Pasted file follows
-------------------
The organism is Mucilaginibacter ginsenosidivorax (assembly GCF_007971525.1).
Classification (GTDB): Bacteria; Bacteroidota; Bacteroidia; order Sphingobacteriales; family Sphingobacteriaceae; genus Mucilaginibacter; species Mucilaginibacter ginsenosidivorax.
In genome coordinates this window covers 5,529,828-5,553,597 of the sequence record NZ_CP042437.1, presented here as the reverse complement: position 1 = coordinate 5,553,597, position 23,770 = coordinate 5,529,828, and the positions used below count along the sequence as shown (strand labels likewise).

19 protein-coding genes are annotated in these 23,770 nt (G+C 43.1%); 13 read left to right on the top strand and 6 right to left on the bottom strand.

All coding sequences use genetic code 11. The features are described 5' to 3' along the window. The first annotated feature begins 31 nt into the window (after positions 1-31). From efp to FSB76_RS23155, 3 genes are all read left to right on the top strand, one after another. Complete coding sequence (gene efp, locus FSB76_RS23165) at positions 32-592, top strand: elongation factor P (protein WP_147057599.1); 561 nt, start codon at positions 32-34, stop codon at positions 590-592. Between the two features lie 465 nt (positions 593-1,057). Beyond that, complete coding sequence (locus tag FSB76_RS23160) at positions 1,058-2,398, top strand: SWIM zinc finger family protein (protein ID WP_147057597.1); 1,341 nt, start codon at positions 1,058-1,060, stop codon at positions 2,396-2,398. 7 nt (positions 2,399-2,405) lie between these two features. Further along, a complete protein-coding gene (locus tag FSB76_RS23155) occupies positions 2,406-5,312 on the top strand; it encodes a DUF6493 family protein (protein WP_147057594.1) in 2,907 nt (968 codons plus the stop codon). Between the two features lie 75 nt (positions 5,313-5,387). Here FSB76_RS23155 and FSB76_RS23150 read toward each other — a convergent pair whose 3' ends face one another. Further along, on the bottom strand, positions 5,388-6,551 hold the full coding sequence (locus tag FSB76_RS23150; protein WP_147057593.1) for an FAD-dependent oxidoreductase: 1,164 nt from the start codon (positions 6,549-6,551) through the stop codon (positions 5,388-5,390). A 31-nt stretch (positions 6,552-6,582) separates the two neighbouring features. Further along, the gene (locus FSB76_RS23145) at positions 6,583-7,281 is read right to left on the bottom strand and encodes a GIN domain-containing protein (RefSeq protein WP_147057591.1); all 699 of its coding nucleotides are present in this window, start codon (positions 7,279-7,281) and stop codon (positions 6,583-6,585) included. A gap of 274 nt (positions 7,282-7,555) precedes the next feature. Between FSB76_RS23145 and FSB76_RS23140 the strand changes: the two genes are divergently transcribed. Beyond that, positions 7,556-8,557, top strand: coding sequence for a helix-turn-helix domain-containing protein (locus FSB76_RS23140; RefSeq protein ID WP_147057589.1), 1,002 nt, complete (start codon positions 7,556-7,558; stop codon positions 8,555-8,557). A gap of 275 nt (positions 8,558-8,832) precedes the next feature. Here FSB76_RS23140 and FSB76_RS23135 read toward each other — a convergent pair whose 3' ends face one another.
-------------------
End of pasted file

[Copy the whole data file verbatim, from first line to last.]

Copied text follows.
The organism is Mucilaginibacter ginsenosidivorax (assembly GCF_007971525.1).
Classification (GTDB): Bacteria; Bacteroidota; Bacteroidia; order Sphingobacteriales; family Sphingobacteriaceae; genus Mucilaginibacter; species Mucilaginibacter ginsenosidivorax.
In genome coordinates this window covers 5,529,828-5,553,597 of the sequence record NZ_CP042437.1, presented here as the reverse complement: position 1 = coordinate 5,553,597, position 23,770 = coordinate 5,529,828, and the positions used below count along the sequence as shown (strand labels likewise).

19 protein-coding genes are annotated in these 23,770 nt (G+C 43.1%); 13 read left to right on the top strand and 6 right to left on the bottom strand.

All coding sequences use genetic code 11. The features are described 5' to 3' along the window. The first annotated feature begins 31 nt into the window (after positions 1-31). From efp to FSB76_RS23155, 3 genes are all read left to right on the top strand, one after another. Complete coding sequence (gene efp, locus FSB76_RS23165) at positions 32-592, top strand: elongation factor P (protein WP_147057599.1); 561 nt, start codon at positions 32-34, stop codon at positions 590-592. Between the two features lie 465 nt (positions 593-1,057). Beyond that, complete coding sequence (locus tag FSB76_RS23160) at positions 1,058-2,398, top strand: SWIM zinc finger family protein (protein ID WP_147057597.1); 1,341 nt, start codon at positions 1,058-1,060, stop codon at positions 2,396-2,398. 7 nt (positions 2,399-2,405) lie between these two features. Further along, a complete protein-coding gene (locus tag FSB76_RS23155) occupies positions 2,406-5,312 on the top strand; it encodes a DUF6493 family protein (protein WP_147057594.1) in 2,907 nt (968 codons plus the stop codon). Between the two features lie 75 nt (positions 5,313-5,387). Here FSB76_RS23155 and FSB76_RS23150 read toward each other — a convergent pair whose 3' ends face one another. Further along, on the bottom strand, positions 5,388-6,551 hold the full coding sequence (locus tag FSB76_RS23150; protein WP_147057593.1) for an FAD-dependent oxidoreductase: 1,164 nt from the start codon (positions 6,549-6,551) through the stop codon (positions 5,388-5,390). A 31-nt stretch (positions 6,552-6,582) separates the two neighbouring features. Further along, the gene (locus FSB76_RS23145) at positions 6,583-7,281 is read right to left on the bottom strand and encodes a GIN domain-containing protein (RefSeq protein WP_147057591.1); all 699 of its coding nucleotides are present in this window, start codon (positions 7,279-7,281) and stop codon (positions 6,583-6,585) included. A gap of 274 nt (positions 7,282-7,555) precedes the next feature. Between FSB76_RS23145 and FSB76_RS23140 the strand changes: the two genes are divergently transcribed. Beyond that, positions 7,556-8,557, top strand: coding sequence for a helix-turn-helix domain-containing protein (locus FSB76_RS23140; RefSeq protein ID WP_147057589.1), 1,002 nt, complete (start codon positions 7,556-7,558; stop codon positions 8,555-8,557). A gap of 275 nt (positions 8,558-8,832) precedes the next feature. Here FSB76_RS23140 and FSB76_RS23135 read toward each other — a convergent pair whose 3' ends face one another.